3 digital artists disrupting the internet



Johannesburg - Despite increasing access, Africa is still the most underrepresented continent on the internet, so it’s almost a radical act to be African and create digital content. Artists have come to understand the intersection between the memes, gifs and videos we digest for humour, and the strong representational importance they have. Here are three artists who are changing the status quo with their work:

1. Tabita Rezaire

French-born and Joburg-based Tabita Rezaire uses videos, Microsoft Paint collages, GIFs and social-media posts to enhance the representation of marginalised people in the online world.

In fact, Rezaire calls the internet “our oppressive white-supremacist-patriarchal-cis-hetero-globalised world screen”. As a self-styled cyber activist, her work proposes the idea that the internet is a colonised space.

Rezaire has exhibited dozens of times in galleries all over the world. Her most recent exhibit, called Exotic Trade, showed at the Goodman Gallery in Joburg.

* Check out her work here


(An image from Tabita Rezaire's Tumblr account)


2. Tiger Maremela

The  founder of online zine Spectrum.za, writer behind newsletter Internet Treatz, producer of 6LMAFUTHA and managing editor at 10and5.com, 24-year old Tiger Maremela uses the internet as a tool to challenge the status quo.

Based in Joburg, their (Tiger goes by the their/them pronoun) early body of work called roygbiv was about investigating the hypocrisy of the 'Rainbow Nation' - laying bare the inequality, racism, sexism and homophobia that still exists post-1994.  Maremela’s digital collages juxtaposed familiar local brands – like Ultra Mel custard and Castle beer – with images we rarely see, such as female anti-apartheid protest leaders, to raise questions about visibility and capitalism.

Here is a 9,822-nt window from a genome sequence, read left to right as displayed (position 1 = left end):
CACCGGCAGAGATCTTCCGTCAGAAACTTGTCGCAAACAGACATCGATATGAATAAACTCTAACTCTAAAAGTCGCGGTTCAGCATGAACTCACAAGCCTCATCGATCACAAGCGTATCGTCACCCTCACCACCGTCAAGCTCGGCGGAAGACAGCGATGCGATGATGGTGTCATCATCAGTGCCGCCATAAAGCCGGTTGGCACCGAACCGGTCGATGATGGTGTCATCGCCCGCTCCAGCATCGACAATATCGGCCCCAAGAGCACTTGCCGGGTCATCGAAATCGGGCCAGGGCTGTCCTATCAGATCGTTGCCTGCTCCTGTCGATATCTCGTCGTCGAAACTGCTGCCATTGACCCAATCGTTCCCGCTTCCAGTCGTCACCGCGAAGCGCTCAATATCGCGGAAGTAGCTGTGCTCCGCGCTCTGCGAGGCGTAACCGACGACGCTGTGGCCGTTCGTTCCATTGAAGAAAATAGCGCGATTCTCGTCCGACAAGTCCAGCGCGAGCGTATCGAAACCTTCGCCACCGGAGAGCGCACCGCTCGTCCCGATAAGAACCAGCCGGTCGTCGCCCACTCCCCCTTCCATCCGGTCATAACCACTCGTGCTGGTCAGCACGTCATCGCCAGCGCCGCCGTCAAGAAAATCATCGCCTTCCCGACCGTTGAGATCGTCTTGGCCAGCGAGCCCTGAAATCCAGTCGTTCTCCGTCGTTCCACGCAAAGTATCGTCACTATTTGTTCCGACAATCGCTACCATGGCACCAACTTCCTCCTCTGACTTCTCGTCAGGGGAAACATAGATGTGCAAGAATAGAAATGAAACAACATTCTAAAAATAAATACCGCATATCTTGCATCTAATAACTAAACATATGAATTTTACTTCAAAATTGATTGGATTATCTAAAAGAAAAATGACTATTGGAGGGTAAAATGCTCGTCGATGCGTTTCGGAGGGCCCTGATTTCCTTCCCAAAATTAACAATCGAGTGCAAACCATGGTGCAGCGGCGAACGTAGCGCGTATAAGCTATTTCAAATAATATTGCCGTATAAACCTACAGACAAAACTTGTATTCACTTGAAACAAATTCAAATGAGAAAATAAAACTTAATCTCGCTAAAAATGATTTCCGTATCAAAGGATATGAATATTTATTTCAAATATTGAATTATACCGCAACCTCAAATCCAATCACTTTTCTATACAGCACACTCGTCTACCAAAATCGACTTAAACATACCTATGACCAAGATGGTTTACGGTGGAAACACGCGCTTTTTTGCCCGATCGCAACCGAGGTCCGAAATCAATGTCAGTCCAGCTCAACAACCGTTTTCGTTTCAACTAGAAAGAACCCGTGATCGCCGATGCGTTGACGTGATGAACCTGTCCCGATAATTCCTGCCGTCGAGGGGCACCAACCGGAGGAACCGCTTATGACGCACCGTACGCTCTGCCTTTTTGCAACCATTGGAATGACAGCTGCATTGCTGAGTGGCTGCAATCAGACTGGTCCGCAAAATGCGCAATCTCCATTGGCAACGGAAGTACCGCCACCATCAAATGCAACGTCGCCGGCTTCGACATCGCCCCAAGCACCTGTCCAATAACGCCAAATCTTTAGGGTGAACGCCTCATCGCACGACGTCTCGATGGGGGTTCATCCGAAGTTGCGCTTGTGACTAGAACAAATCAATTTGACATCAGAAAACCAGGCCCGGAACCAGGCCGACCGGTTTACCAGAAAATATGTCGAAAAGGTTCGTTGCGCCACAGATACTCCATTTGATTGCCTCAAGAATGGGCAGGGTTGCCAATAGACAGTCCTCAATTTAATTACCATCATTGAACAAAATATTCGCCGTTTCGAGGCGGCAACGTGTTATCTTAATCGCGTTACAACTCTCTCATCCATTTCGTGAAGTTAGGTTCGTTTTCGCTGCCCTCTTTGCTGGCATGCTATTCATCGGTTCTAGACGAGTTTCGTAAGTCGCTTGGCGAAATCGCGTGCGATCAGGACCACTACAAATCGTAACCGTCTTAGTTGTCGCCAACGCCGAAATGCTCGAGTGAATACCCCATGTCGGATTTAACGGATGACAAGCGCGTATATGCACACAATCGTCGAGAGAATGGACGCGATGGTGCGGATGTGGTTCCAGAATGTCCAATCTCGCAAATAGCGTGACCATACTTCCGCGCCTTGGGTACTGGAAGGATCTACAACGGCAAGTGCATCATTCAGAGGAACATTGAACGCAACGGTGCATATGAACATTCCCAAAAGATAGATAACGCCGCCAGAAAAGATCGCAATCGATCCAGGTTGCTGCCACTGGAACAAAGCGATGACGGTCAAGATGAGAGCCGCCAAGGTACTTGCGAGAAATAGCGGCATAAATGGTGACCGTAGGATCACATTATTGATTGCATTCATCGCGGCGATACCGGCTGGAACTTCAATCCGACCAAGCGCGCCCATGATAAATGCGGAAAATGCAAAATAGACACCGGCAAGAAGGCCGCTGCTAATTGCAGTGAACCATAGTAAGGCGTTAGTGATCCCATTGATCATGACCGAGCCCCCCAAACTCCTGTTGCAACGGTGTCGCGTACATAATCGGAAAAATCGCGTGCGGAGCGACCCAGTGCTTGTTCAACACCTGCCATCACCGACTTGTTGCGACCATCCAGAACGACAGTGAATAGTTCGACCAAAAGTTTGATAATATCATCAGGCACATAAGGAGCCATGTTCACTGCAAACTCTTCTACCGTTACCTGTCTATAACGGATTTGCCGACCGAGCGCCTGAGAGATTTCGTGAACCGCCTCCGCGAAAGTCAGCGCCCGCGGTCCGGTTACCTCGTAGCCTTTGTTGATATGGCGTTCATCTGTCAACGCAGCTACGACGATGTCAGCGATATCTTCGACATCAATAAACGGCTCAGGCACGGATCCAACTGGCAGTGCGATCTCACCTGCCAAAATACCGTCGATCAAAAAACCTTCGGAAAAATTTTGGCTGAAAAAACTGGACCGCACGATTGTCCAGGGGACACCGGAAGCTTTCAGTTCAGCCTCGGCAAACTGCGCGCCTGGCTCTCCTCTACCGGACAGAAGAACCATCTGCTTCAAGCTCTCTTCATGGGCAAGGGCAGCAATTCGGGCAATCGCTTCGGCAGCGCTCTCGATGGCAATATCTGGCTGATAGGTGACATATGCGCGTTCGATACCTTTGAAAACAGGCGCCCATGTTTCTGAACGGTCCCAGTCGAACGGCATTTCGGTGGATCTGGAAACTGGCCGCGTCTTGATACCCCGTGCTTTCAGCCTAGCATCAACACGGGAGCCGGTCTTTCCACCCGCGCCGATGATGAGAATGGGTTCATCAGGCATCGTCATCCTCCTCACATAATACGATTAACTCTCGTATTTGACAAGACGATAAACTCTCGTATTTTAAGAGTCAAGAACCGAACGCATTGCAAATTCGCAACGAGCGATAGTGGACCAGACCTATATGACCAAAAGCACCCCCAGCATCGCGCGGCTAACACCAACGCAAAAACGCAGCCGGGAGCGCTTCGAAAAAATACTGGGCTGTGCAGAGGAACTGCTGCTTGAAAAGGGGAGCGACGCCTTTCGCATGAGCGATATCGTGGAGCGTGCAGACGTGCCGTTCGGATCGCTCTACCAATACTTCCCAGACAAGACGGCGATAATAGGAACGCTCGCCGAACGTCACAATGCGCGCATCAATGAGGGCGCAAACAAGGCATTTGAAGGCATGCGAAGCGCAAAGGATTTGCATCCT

(An image from Tiger's roygbiv series)


Maremela is very aware of how memes can be tools of representation in South Africa – making the things black South Africans care about visible in a digital world – but can also perpetuate sexism and stereotypical beliefs.

“The weird thing with being represented on the internet is that the visibility hardly ever translates into safety, justice or access,” Maremela recently said in an article in the Mail & Guardian. Their most recent work tackles #FeesMustFall, being black in corporate South Africa, and male feminists.




3. FAKA

Best friends Thato Ramaisa (Fela Gucci) and Buyani Duma (Desire Marea) are Faka – an art collective focused on expressing their identities as black queers living in South Africa.

Although they started out doing performance art, the pair have since created their own online platform that’s all about giving other black queer voices a space to be heard. Their mediums include sound,  live performance, literature, video and photography.

Though not strictly digital artists, they have an extensive online presence that brings an awareness of black queer bodies to the internet that is sorely lacking.

* Check them out at felagucci on Instagram.



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